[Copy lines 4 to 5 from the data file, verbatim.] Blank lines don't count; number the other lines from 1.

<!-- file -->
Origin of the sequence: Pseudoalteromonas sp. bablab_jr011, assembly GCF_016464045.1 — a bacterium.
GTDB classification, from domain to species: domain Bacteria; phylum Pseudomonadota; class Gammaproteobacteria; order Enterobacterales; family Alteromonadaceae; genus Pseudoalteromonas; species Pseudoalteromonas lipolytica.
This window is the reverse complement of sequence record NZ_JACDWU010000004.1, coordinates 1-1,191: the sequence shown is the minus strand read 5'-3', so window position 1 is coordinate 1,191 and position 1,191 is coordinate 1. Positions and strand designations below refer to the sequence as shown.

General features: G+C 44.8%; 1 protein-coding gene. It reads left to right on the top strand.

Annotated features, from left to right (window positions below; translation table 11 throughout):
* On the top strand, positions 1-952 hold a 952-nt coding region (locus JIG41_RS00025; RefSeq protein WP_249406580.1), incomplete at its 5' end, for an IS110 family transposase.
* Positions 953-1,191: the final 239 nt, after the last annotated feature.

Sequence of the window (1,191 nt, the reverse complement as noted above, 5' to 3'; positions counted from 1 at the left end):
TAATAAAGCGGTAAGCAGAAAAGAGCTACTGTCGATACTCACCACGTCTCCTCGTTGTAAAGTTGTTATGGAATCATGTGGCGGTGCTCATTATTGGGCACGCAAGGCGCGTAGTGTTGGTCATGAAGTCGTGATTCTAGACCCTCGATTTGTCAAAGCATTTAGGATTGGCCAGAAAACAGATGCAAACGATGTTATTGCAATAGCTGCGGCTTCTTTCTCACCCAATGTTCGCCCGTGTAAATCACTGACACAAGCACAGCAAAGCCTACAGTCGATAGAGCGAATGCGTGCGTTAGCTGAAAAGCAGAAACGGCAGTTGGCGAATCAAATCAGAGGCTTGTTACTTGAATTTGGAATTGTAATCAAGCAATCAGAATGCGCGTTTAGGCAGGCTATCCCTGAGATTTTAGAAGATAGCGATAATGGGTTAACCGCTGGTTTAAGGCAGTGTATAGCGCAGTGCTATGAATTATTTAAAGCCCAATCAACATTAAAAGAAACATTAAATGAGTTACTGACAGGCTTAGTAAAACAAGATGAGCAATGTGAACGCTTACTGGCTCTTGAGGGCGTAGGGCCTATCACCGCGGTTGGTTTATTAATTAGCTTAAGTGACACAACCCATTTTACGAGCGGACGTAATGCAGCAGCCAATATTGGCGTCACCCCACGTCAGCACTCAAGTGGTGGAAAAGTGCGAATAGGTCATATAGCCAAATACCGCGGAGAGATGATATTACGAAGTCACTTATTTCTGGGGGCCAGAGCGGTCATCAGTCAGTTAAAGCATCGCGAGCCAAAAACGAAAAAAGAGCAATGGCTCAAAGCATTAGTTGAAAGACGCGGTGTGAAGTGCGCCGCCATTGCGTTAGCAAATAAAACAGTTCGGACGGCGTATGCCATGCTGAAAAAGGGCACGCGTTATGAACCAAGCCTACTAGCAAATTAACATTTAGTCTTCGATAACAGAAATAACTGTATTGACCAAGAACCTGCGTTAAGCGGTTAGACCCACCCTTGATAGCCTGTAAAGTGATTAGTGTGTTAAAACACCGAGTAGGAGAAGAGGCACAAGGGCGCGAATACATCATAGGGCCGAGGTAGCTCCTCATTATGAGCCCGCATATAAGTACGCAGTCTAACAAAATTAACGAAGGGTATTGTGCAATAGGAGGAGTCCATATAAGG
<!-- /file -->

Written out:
General features: G+C 44.8%; 1 protein-coding gene. It reads left to right on the top strand.

Annotated features, from left to right (window positions below; translation table 11 throughout):